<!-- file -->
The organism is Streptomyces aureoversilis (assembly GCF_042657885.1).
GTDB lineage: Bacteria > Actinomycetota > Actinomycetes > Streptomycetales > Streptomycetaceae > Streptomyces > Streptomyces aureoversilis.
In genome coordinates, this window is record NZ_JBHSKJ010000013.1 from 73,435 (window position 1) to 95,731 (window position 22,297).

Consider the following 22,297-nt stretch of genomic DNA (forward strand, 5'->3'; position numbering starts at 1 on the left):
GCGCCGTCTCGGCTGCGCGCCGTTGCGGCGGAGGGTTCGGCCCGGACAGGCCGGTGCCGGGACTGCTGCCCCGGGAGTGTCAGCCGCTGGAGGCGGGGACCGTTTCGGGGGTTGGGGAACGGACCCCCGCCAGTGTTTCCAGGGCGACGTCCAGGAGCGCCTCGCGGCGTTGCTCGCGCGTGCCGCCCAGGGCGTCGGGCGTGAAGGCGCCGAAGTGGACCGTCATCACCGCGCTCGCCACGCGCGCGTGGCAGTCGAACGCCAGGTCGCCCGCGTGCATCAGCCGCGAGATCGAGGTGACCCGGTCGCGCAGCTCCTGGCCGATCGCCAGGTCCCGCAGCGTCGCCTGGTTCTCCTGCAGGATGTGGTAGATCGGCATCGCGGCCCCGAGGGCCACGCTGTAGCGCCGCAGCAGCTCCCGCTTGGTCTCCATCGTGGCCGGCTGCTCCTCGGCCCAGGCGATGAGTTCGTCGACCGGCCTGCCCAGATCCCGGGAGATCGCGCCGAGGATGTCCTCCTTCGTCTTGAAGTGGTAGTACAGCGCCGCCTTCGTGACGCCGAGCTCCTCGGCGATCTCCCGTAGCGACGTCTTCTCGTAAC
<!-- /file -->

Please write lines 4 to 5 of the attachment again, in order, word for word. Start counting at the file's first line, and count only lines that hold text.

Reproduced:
Consider the following 22,297-nt stretch of genomic DNA (forward strand, 5'->3'; position numbering starts at 1 on the left):
GCGCCGTCTCGGCTGCGCGCCGTTGCGGCGGAGGGTTCGGCCCGGACAGGCCGGTGCCGGGACTGCTGCCCCGGGAGTGTCAGCCGCTGGAGGCGGGGACCGTTTCGGGGGTTGGGGAACGGACCCCCGCCAGTGTTTCCAGGGCGACGTCCAGGAGCGCCTCGCGGCGTTGCTCGCGCGTGCCGCCCAGGGCGTCGGGCGTGAAGGCGCCGAAGTGGACCGTCATCACCGCGCTCGCCACGCGCGCGTGGCAGTCGAACGCCAGGTCGCCCGCGTGCATCAGCCGCGAGATCGAGGTGACCCGGTCGCGCAGCTCCTGGCCGATCGCCAGGTCCCGCAGCGTCGCCTGGTTCTCCTGCAGGATGTGGTAGATCGGCATCGCGGCCCCGAGGGCCACGCTGTAGCGCCGCAGCAGCTCCCGCTTGGTCTCCATCGTGGCCGGCTGCTCCTCGGCCCAGGCGATGAGTTCGTCGACCGGCCTGCCCAGATCCCGGGAGATCGCGCCGAGGATGTCCTCCTTCGTCTTGAAGTGGTAGTACAGCGCCGCCTTCGTGACGCCGAGCTCCTCGGCGATCTCCCGTAGCGACGTCTTCTCGTAAC